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(Ed. Note: Hoo-boy, here we go.) As the Stanley Cup Playoffs continue, we're bound to lose some friends along the journey. Gone but not forgotten, we've asked for these losers to be eulogized by the people who knew the teams best: The fans who hated them the most. Here is JP from the Washington Capitals blog Japers' Rink recalling the Philadelphia Flyers.

Ashes to ashes, dust to dust, "Vengeance Now" to worm food now.

Friends, we gather today to mourn the death of the Philadelphia Flyers' Stanley Cup Championship dreams for a 32nd consecutive season. As we all, together and individually, come to grips with this loss, we are reminded of the fragility of life in the playoffs. One moment you're pushing opposing players into their own netminder, and seemingly the very next moment you're pushing up daisies. One day you're whining for respect, and less than a fortnight later you're taking the dirt nap.

But the Flyers' demise at the hands of their cross-state rival was hardly unexpected, and some had the vision to question the team's intestinal fortitude early on. After nearly asphyxiating on a three-games-to-one lead against Washington in the first round and watching the Conference champion Canadiens implode from the goal on out in the second, the Flyers' accumulated injuries became too much to bear. Top sniper Simon Gagne has been out since early February (and though he said he might have returned should the Flyers make it to the Stanley Cup Finals, clearly he wouldn't have wanted to rush things and come back a week early). All-Star defenseman Kimmo Timonen was declared finished for the year on the eve of the series opener (though he miraculously returned to share in Sunday's elimination embarrassment). And two of the team's three regular-season scoring leaders -- Daniel Briere and Vaclav Prospal -- missed the Conference Finals altogether. The list goes on and ... Wait, what? Briere and Prospal played against Pittsburgh? I must not have recognized Briere behind his playoff beard, but I'm fairly certain I didn't see either all series.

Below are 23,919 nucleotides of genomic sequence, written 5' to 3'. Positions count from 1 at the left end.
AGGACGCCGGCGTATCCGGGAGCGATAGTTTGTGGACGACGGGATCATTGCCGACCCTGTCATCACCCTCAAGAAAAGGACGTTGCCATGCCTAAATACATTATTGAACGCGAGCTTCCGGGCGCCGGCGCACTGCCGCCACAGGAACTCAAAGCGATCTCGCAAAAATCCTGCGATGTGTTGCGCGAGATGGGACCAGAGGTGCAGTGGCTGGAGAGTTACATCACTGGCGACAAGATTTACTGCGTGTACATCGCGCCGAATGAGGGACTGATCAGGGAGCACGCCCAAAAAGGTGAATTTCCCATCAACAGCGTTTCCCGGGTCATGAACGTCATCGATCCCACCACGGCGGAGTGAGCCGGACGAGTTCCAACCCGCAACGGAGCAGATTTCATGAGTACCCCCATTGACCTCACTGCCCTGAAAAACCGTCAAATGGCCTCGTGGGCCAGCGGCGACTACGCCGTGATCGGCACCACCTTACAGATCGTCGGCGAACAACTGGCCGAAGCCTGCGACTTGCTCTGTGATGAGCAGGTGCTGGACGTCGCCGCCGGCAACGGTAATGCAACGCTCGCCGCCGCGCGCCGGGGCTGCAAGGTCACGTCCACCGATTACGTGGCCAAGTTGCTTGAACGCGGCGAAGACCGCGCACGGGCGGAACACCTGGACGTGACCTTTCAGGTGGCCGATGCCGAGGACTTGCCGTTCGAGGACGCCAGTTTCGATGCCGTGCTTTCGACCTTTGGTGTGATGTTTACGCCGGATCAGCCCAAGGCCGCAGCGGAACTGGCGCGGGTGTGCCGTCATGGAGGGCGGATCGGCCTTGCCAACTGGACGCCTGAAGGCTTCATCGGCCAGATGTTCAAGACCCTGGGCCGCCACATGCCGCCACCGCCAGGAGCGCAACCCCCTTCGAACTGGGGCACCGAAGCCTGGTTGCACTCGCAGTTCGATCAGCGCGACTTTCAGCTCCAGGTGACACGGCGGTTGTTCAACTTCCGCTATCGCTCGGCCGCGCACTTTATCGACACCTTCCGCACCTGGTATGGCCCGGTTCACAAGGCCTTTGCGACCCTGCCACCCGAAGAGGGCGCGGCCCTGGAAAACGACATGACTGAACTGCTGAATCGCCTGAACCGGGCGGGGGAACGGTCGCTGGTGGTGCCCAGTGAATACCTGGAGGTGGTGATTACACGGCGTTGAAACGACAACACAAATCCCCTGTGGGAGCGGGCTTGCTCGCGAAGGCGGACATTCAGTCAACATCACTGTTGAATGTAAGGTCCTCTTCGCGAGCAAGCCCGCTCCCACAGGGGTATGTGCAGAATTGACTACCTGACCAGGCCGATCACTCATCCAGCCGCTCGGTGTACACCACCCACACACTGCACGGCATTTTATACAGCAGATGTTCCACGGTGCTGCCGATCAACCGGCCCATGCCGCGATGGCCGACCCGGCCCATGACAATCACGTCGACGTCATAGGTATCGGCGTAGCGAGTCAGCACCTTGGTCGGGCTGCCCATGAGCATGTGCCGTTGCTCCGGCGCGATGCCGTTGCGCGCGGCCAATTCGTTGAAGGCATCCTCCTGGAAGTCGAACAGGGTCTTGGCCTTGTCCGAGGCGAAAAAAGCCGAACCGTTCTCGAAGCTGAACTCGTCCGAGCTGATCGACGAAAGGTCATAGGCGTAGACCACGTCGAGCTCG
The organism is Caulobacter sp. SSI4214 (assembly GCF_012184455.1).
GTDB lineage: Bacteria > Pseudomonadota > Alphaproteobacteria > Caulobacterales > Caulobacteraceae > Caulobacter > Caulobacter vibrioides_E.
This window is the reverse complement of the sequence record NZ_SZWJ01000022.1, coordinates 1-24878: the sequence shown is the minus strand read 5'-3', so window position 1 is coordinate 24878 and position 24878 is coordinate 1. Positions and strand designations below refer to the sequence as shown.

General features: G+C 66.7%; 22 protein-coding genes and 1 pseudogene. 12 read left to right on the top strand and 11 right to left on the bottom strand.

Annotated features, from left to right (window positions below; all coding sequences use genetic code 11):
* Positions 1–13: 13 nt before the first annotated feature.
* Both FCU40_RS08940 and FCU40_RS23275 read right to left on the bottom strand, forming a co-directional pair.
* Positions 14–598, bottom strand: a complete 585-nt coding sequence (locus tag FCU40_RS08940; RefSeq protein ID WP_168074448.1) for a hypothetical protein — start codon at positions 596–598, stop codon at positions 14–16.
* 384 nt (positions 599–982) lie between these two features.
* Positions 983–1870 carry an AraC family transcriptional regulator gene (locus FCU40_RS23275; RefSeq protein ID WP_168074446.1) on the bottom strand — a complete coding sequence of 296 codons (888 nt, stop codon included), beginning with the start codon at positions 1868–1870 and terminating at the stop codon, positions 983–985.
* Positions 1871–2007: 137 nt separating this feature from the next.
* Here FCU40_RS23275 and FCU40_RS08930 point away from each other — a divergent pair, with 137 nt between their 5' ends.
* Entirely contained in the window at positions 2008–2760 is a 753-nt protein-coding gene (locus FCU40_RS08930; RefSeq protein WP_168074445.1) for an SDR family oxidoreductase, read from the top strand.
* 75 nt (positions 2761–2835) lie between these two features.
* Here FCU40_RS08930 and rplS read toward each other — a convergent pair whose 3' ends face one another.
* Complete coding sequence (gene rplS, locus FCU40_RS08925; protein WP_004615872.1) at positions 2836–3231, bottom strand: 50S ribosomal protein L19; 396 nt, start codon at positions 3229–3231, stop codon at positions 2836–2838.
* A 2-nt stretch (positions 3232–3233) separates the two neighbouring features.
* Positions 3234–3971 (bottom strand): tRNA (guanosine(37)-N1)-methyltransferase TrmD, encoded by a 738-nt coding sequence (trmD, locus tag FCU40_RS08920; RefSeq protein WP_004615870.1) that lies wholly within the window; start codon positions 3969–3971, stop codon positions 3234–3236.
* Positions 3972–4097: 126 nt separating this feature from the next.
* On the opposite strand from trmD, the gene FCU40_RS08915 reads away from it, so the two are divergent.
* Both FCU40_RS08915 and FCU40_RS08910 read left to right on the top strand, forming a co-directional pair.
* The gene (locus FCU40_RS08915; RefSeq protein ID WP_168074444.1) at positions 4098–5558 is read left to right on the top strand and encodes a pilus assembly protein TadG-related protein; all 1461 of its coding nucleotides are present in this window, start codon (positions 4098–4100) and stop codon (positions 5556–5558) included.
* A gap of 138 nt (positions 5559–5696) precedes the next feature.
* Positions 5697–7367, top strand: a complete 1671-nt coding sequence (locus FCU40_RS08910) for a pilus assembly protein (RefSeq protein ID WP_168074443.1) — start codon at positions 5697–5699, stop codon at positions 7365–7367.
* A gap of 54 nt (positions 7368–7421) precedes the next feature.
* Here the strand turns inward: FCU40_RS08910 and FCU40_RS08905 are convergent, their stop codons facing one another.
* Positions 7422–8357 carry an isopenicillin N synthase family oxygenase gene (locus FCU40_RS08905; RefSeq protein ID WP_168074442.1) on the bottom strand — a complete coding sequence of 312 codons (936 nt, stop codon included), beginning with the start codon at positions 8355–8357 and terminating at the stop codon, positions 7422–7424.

And yet, Flyer fans -- those loveable, cuddly Flyer fans -- still had hope.

How could they know that their beloved team -- who had the most penalty minutes in the Eastern Conference during the regular season -- might not get every call come playoff time?

How could they know that karma would catch up with Steve Downie and morph him into hockey's version of Donovan McNabb in the 2004 NFC Championship game?

How could they know that when they needed a Bernie Parent, all they'd be able to muster up was a Ryan Parent, when they needed a Moses Malone, they'd get smacked around by Ryan Malone, and when they needed a big goal from Jeff Carter, they'd simply get hammered like a Mitch Williams heater to Joe Carter?

And now they're gone, nothing more than a few orange and black stains on the end boards of Mellon Arena, Jarkko Ruutu's elbow pads, and the broadside of the U.S.S. Hal Gill. Take your ball and go home, Patrick Thoreson -- it's over.

As we lower this mostly-full casket into the ground (apparently Mike Richards and Scottie Upshall took it upon themselves to swan dive right into the open grave), we are left asking the age old question - if not vengeance now, vengeance when?

Vengeance never, my friends, vengeance never.  It's been that way in the City of Brotherly Love for the past twenty-five years, and probably will be that way for the next twenty-five.

Now, if you'll excuse me, I have a private, one-on-one grief counseling session to attend.

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